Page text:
Social distancing and getting outdoors – Covid-19

Social distancing and getting outdoors – Covid-19

Like so many people around the world, we are trying to social distance, and yet a sunny weekend has shown the challenges of doing social distance while also getting out. At LtL we believe in ‘risk vs benefit’ – and getting outdoors to breathe the fresh air, raise your heart rate and contact with nature has huge benefits for us all. So, how do you do social distancing and getting outdoors?

The two key things to bear in mind are:

– Keeping a couple of metres away from each other. Please do walk around people, or walk through narrow spaces without others there, or just not on the path.
– Consider wearing gloves, particularly if you have gates or handrails to touch. You can take a plastic bag for the gloves to go in when you take them off.

Here are our top tips and some activity ideas for all of you to support getting out while keeping away from the crowds.

1. Avoid the play park area
Everyone has some obvious green space in their area – however, it is the area everyone will flock to. Make a list of the places you know are often busy – and expect them to be even busier at present. Decide to just not go there.

2. Stay in your private space

If you are fortunate to have a garden or outdoor space, work out how you can use it without leaving it. For example, my family are planning some keep fit activities in our garden, I have a list of jobs to get round to, I have scrap pallet wood to build bird boxes and bug hotels with and woe betide any weeds in my garden. Take time to sit with your children and ask them for what ideas they have in the space.

3. Get off the path

Paths are there for a reason – they allow walking and cycling as a way of journeying. By not using the paths or taking our outdoor time off the path. Just head into the middle of the grass or walk parallel to a path. Even consider walking totally off the path an discovering what is there. Off the path, you will find fewer people.

4. Go at a different time

We are all creatures of habit. To mix up when we are outdoors is good to reduce peak crowding. Take to going out at dawn or dusk, if a place is busy at a particular time, try a different time. Don’t follow the crowd’s routine and you will find some distance.

5. Look for ‘unlikely’ places

Look to access spaces that are not the obvious ‘green walk’ – a long street walk around residential housing or business park area may offer less contact with others, particularly if it has wider pavements. For example I have a few streets I can take ‘zig zag’ street route to get time and distance in without using the main shop’s boulevard or main routes to our town boundary walks.
See if you have some private greenspace you can access – we have a hotel with very large grounds who have been happy for people to walk in, if they do not come into the hotel.
Think about heading to the less glamorous spaces – that unkempt park or mono-culture woodland area. Now might be a time to help clear up some of these areas, so maybe take gloves and a bin bag with you.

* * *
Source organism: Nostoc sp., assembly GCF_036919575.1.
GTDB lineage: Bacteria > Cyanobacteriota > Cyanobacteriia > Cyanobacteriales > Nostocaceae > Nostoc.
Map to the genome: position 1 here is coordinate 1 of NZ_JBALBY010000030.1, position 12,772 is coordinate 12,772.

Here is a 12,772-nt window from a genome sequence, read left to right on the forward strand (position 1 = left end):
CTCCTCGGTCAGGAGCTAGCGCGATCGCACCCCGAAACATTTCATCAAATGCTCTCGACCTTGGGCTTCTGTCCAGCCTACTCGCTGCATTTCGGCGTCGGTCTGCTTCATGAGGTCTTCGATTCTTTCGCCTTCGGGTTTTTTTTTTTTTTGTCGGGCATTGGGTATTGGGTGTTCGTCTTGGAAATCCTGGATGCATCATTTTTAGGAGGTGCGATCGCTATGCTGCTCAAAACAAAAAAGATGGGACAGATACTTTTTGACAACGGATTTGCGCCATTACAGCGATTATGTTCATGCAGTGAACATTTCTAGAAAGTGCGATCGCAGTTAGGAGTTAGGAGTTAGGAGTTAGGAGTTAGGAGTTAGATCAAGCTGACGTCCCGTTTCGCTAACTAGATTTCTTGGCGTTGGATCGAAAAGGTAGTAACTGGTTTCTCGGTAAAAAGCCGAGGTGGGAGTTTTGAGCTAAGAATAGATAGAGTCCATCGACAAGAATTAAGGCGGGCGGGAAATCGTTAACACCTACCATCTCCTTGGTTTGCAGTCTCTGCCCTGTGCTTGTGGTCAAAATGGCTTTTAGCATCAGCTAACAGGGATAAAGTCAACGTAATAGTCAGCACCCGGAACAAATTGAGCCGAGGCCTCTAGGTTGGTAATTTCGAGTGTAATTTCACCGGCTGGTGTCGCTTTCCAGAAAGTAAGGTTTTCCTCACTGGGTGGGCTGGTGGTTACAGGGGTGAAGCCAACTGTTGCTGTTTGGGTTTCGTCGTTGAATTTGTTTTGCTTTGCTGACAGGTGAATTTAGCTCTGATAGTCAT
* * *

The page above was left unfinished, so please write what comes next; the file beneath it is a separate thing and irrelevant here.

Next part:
6. Look for ‘unlikely’ activities

Below are some ideas for activities to play and learn from, which others may not be up to.

Photo scavenger hunts

Set yourself a challenge to take 10 photo’s on a theme or challenge. Topics could include:
o Colours of the rainbow
o 10 textures
o Letters of the alphabet
o Mini-beasts and close-up pictures
o ‘Count to 10’

I spy
This classic game is a great way of engaging on a walk. Perhaps you could specify things beginning with a certain letter?


Work with your child to make a bingo sheet of numbers – for young children this may only be five numbers, for something more challenging it could be twenty numbers between 1-100.


GeoCaches are a secret treasure trove, only to be discovered using the app and to be kept secret from ‘Muggles’. Basic membership is free, you can then download local caches and go find them with the build in navigation. We suggest logging caches digitally for now, not handling the containers. See or search for GeoCaching on App Store or Play Store.


A fabulous app for helping you identify plants, animals, bugs and more. Completely free, you can sign up at . You can then map the things you find and see what others have found locally – often things you may never have noticed.

Chalk it up

Use chalk or stones to mark make and draw on the pavement. Ideal for some old games such as hopscotch or target bean-bags. Share your artwork with the group.

Obstacle course

If you have some things lying around, can you create an obstacle course in your back garden? You could climb over thigs, balance along things, throw a ball into the bucket and more. If you have a local space, nature can often provide logs, steep banks, slippy balance stones and more.

Smell trail

With fewer cars and planes around, it is easier to smell things. Take your nose for a walk and see what things smell, and can you describe the smell? Remember that there are some things that have a smell we wouldn’t often seek out – find out if your local tree smells, what about that freshly painted fence or indeed if the air has a smell to it.


Let us know how you get on with maintaining social distancing and getting outdoors – use our Facebook groups for Teachers and Educators or for Parents and Families. If you do not have Facebook, you can sign up to our weekly ideas via our free membership.

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